Monday, September 03, 2007

Labor Day 

Labor Day in the US is a strange holiday. It is the traditional end of smmer and day before back to school for reluctant children, but it was never intended to be that. In 1882, it was founded as a day off to honor the working man, the laborer and craft skills worker. The original meaning of the holiday has mutated.

What happened to Labor Day is a reminder to communicators that words and events have to be reconnected to their original meanings constantly or they change over time. One has to remind others "why we are here." The Jewish Passover question, "Why is this night different from all other nights?" is an example of reconnection from long ago. The need to remind is especially true for mission statements and statements of purpose. Both are largely forgotten in daily activity. One task of the CEO is to drive home the original purpose of the organization through constant chatter about it. "We're a customer-driven organization. We're here for customers. We start with customer focus. The customer is always right." Sometimes the repetition is annoying but employees can never say they didn't know or they forgot.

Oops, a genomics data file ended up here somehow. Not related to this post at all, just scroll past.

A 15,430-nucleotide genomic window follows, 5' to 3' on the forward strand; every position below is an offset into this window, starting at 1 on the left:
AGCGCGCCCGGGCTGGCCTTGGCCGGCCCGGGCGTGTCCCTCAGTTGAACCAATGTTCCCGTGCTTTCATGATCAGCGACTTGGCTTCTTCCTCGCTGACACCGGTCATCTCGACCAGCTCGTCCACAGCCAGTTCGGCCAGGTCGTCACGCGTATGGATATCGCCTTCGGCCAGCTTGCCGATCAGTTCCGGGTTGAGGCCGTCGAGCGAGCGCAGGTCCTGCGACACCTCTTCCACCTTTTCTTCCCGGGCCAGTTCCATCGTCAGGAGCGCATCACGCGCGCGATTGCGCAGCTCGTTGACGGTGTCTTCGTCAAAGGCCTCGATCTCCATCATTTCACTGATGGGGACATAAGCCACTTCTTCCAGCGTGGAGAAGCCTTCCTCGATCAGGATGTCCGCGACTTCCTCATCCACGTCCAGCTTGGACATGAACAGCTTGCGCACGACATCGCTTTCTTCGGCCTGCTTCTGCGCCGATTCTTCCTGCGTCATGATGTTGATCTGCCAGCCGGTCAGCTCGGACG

Perhaps Labor Day will return someday to its original meaning. I doubt it. Once understanding changes, it is hard to return to original intent.


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